Baltimore’s increase in profit margins was likely due to a higher distribution of distressed home sales year over year. With a 6.6% delinquency rate, the Baltimore real estate market has a relatively high distribution of foreclosures. As a result, investors who could buy in 2020 likely found it easy to make a profit in the first part of this year. If for nothing else, local investors already appear to be taking advantage of the city’s higher foreclosure rate. Only Cleveland, in fact, had more distressed sales than Baltimore in the first quarter.

“Aside from Cleveland, metro areas with a population of at least 1 million that had the highest levels of distressed sales in the first quarter of 2021 were Baltimore, MD (12.2 percent of sales); Milwaukee, WI (11.3 percent); St. Louis, MO (10.7 percent) and Oklahoma City, OK (10.4 percent),” said the Attom Data Solutions Home Sales Report.

Baltimore’s higher-than-average foreclosure rate insulated profit margins more than many other markets around the country. As a result, flipping remains a very viable exit strategy in Baltimore. However, local home values have been testing new highs each month in 2021. While profit margins remain, they are growing harder and harder to find. As a result, many local investors are turning to rental properties in response to growing home values and competition surrounding delinquencies.

In addition to profit margins growing slimmer, interest rates on traditional financing are historically low. To stimulate activity during the pandemic, the Fed dropped interest rates to their lowest point ever. Today, the average commitment rate on a 30-year fixed-rate mortgage is 2.96%, according to FreddieMac. At that rate, it’s relatively cheap to borrow money. With rates under three percent, the Baltimore real estate investing community may simultaneously offset higher acquisition costs and increase monthly cash flow from rental properties placed in operation.

The Baltimore real estate market is unique in that there still appears to be enough distressed homes to sustain home flippers. However, opportunities to flip are growing smaller, which is why many investors are taking advantage of today’s low interest rates and building/adding to a rental property portfolio.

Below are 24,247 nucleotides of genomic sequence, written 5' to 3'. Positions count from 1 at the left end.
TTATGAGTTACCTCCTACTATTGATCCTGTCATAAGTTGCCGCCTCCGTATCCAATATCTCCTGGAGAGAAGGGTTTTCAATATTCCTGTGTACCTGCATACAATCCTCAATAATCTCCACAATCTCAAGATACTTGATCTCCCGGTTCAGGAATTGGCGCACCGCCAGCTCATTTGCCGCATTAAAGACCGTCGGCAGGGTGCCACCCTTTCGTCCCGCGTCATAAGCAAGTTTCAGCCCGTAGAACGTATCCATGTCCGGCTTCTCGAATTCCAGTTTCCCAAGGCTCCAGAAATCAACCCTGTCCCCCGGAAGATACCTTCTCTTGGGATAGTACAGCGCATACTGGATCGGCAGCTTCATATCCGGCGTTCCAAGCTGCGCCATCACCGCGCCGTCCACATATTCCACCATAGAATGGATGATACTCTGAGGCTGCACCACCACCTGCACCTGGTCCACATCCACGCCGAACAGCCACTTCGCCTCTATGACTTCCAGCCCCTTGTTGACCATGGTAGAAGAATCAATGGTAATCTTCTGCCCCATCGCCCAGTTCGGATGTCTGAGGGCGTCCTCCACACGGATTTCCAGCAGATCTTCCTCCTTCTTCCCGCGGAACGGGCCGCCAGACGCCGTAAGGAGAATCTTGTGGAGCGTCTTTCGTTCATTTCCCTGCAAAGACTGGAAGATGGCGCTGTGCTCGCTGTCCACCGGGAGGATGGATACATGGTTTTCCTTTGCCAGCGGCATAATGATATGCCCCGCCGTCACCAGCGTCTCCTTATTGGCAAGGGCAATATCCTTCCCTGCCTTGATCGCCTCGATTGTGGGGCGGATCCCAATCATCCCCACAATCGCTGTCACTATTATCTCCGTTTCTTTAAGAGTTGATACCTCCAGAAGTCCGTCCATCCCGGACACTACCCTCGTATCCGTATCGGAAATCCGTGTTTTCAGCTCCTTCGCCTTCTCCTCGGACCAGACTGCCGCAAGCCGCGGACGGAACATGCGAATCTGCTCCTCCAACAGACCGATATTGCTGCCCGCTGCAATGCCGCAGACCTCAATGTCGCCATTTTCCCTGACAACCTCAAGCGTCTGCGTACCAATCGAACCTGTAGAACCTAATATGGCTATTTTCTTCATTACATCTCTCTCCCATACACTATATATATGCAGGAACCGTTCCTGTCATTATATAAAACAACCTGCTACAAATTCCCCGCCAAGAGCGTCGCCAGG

2021 Foreclosure Statistics In Baltimore

According to Attom Data Solutions’ Q1 2021 U.S. Foreclosure Market Report, a total of 33,699 U.S. properties received a foreclosure filing (default notices, scheduled auctions or bank repossessions) in the first quarter of this year. According to the latest research, nationwide foreclosures are up 9.0% from the last quarter of 2020 but down 78.0% from this time last year.

“The foreclosure moratorium on government-backed loans has virtually stopped foreclosure activity over the past year,” said Rick Sharga, executive vice president of RealtyTrac, an ATTOM Data Solutions company. “But mortgage servicers have been able to begin foreclosure actions on vacant and abandoned properties, which benefits neighborhoods and communities. So it’s likely that these foreclosures are causing the slight uptick we’ve seen over the past few months.”

Delinquencies in Baltimore have increased 2.3% from this time last year. The increase is most likely the result of servicers catching up on lost time. As a result, there is an increased likelihood that Baltimore will see an increase in both delinquencies and foreclosures over the course of 2021. In addition, as servicers catch up on the time they lost to foreclosure moratoriums, Baltimore’s already high foreclosure rate may get even higher. Therefore, well-positioned investors may be able to simultaneously help distressed homeowners avoid bankruptcy and find themselves with their next deal.

2021 Median Home Prices In Baltimore

The Baltimore real estate market has a median home value somewhere in the neighborhood of $292,054. At its current level, Baltimore’s median home value is higher than it has ever been and continues to test new highs each month in 2021. Today’s historical prices are the direct result of the new marketplace created in the wake of the pandemic. In particular, Baltimore currently has about 1.5 months of inventory on the books, which is nowhere near enough listings to keep up with today’s demand.

Typically, a balanced market will boast about six months of inventory, which means Baltimore is about 4.5 months behind. The lack of inventory has led to steady competition, and homeowners have increased prices accordingly. In the last year alone (April 2020 to April 2021), the median home value in Baltimore County has increased 12.7%. If that wasn’t enough, prices have jumped 4.3% over the first six months of 2021. To put things into perspective, median home value in the United States has increased 11.6% over the last year and 3.8% in the last six months.